Truthfully, I don’t think I got the punch line myself.
Luckily, others did. The guy who wore the Terry Steinbach costume, for instance: I later learned that he thought I and my costume were a laugh riot. It wasn’t just the costume, either. The fact that I had a wedgie, and that I kept fixing those crushed shoes, and that I was doing this the day after Halloween: it was all comedy gold, according to him and his friends. I was introduced to Andy Kaufman’s comedic cons, and Orson Welles’ War of the World radio hoax, and mockumentaries like This Is Spinal Tap. On the day of the premiere of Best in Show, Christopher Guest’s first mockumentary since Waiting for Guffman, I and my new group of friends showed up at school dressed as Guffman characters, and everyone else at school seemed to agree that we were hilarious.
I’m almost thirty now, and while I no longer have any interest in being a literal clown, a couple days a week I do stand-up comedy. Often, I play a character on stage who’s entirely different from me. He wears glasses—not oversize ones but they are missing their lenses. He’s nervous in a way that I’m not and often breathes heavily into the microphone. Audiences frequently don’t know what to do with this character, but that’s okay.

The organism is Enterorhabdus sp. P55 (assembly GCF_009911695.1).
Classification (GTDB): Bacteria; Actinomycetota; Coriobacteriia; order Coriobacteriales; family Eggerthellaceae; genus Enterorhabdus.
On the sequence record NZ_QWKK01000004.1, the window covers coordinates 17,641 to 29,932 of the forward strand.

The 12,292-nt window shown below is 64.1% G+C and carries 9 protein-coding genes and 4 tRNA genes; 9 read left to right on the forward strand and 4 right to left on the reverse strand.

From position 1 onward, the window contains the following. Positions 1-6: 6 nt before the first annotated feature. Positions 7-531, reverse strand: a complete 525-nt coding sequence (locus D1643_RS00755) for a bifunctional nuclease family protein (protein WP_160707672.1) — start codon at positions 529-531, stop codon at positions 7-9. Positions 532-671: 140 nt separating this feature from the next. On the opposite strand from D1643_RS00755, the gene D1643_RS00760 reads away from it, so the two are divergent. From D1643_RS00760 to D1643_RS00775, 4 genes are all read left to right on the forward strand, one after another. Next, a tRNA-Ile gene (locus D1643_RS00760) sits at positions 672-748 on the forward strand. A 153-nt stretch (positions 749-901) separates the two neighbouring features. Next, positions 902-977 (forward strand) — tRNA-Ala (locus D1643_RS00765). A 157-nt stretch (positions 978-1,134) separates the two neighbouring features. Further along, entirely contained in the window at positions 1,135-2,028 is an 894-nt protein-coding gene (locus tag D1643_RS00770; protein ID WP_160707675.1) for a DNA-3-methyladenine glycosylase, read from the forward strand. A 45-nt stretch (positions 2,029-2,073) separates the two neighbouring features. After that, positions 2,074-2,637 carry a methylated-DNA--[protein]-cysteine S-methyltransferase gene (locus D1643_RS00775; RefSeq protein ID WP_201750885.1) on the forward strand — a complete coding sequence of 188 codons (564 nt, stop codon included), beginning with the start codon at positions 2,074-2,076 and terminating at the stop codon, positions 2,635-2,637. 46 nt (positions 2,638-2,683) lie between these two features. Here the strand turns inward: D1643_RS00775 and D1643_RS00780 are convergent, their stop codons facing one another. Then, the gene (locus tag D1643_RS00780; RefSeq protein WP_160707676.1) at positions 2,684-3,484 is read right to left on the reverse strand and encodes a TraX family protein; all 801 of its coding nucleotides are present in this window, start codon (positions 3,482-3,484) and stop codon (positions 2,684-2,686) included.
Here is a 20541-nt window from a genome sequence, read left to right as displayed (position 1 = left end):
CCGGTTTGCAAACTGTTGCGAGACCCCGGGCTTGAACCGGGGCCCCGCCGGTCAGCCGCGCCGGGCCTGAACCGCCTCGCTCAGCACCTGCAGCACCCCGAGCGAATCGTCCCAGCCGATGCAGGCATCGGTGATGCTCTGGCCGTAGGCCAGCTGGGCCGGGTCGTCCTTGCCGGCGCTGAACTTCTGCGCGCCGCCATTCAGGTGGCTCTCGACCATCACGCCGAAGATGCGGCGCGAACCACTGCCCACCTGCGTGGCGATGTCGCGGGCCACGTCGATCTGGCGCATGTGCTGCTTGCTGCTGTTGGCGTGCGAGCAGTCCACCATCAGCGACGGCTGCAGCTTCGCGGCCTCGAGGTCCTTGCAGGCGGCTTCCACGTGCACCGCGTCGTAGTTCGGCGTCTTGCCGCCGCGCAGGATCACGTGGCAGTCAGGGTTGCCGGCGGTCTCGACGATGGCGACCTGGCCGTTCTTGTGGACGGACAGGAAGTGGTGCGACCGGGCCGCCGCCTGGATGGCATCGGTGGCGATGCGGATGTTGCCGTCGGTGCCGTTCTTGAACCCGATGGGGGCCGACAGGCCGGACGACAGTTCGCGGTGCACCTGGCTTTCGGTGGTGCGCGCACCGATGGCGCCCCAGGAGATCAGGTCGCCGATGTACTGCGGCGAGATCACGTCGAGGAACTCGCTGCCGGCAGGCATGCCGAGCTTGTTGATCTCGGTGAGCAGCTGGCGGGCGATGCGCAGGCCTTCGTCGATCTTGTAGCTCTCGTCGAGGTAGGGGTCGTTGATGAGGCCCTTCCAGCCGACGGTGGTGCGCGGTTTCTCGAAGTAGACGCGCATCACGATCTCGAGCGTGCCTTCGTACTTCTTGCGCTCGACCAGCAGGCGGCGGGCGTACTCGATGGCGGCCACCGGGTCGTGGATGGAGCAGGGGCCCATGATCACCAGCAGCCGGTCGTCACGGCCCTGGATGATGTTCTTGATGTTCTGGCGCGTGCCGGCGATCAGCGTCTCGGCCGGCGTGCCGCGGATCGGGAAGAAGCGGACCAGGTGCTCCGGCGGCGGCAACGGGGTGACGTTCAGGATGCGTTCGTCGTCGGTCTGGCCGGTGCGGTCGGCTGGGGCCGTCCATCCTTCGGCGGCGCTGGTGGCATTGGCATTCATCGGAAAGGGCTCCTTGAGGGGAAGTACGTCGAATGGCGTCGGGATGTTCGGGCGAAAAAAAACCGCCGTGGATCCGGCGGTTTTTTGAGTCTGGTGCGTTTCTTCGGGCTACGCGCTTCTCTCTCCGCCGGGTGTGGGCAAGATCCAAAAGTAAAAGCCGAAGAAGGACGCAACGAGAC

Someday, I’m certain I’ll get a round of applause.
Patrick Hueller has an MFA from the University of Minnesota. His short fiction has appeared in such publications as Midwestern Gothic and Blink Again: Sudden Fiction from the Upper Midwest. Some of his humor pieces have been published by Feathertale and The Yellow Ham. Under the pen name Paul Hoblin, he’s written several acclaimed YA books, including Foul, a YALSA Quick Pick for Reluctant Readers, and The Beast, a Junior Library Guild Selection (Darby Creek). He’s against instant replay in sports.